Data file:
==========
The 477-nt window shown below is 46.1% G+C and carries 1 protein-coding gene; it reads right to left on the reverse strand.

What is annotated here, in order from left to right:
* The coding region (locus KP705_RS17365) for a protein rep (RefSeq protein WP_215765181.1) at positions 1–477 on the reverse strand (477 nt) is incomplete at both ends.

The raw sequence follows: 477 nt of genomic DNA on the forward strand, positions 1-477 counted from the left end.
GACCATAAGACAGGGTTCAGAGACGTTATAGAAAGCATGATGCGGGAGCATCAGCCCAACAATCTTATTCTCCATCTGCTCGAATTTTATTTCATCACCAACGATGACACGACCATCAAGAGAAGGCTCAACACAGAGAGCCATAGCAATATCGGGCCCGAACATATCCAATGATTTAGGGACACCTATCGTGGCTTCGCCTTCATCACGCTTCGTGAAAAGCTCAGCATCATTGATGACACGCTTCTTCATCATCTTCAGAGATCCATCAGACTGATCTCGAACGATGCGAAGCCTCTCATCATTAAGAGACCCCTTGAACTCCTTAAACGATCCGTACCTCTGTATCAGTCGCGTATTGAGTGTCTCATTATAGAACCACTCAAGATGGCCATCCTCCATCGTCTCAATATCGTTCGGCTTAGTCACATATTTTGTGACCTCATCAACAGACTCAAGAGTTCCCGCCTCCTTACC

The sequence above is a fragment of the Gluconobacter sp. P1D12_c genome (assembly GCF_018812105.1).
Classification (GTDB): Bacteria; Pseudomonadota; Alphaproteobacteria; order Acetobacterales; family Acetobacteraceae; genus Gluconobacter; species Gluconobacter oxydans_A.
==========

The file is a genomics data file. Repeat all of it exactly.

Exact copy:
The 477-nt window shown below is 46.1% G+C and carries 1 protein-coding gene; it reads right to left on the reverse strand.

What is annotated here, in order from left to right:
* The coding region (locus KP705_RS17365) for a protein rep (RefSeq protein WP_215765181.1) at positions 1–477 on the reverse strand (477 nt) is incomplete at both ends.

The raw sequence follows: 477 nt of genomic DNA on the forward strand, positions 1-477 counted from the left end.
GACCATAAGACAGGGTTCAGAGACGTTATAGAAAGCATGATGCGGGAGCATCAGCCCAACAATCTTATTCTCCATCTGCTCGAATTTTATTTCATCACCAACGATGACACGACCATCAAGAGAAGGCTCAACACAGAGAGCCATAGCAATATCGGGCCCGAACATATCCAATGATTTAGGGACACCTATCGTGGCTTCGCCTTCATCACGCTTCGTGAAAAGCTCAGCATCATTGATGACACGCTTCTTCATCATCTTCAGAGATCCATCAGACTGATCTCGAACGATGCGAAGCCTCTCATCATTAAGAGACCCCTTGAACTCCTTAAACGATCCGTACCTCTGTATCAGTCGCGTATTGAGTGTCTCATTATAGAACCACTCAAGATGGCCATCCTCCATCGTCTCAATATCGTTCGGCTTAGTCACATATTTTGTGACCTCATCAACAGACTCAAGAGTTCCCGCCTCCTTACC

The sequence above is a fragment of the Gluconobacter sp. P1D12_c genome (assembly GCF_018812105.1).
Classification (GTDB): Bacteria; Pseudomonadota; Alphaproteobacteria; order Acetobacterales; family Acetobacteraceae; genus Gluconobacter; species Gluconobacter oxydans_A.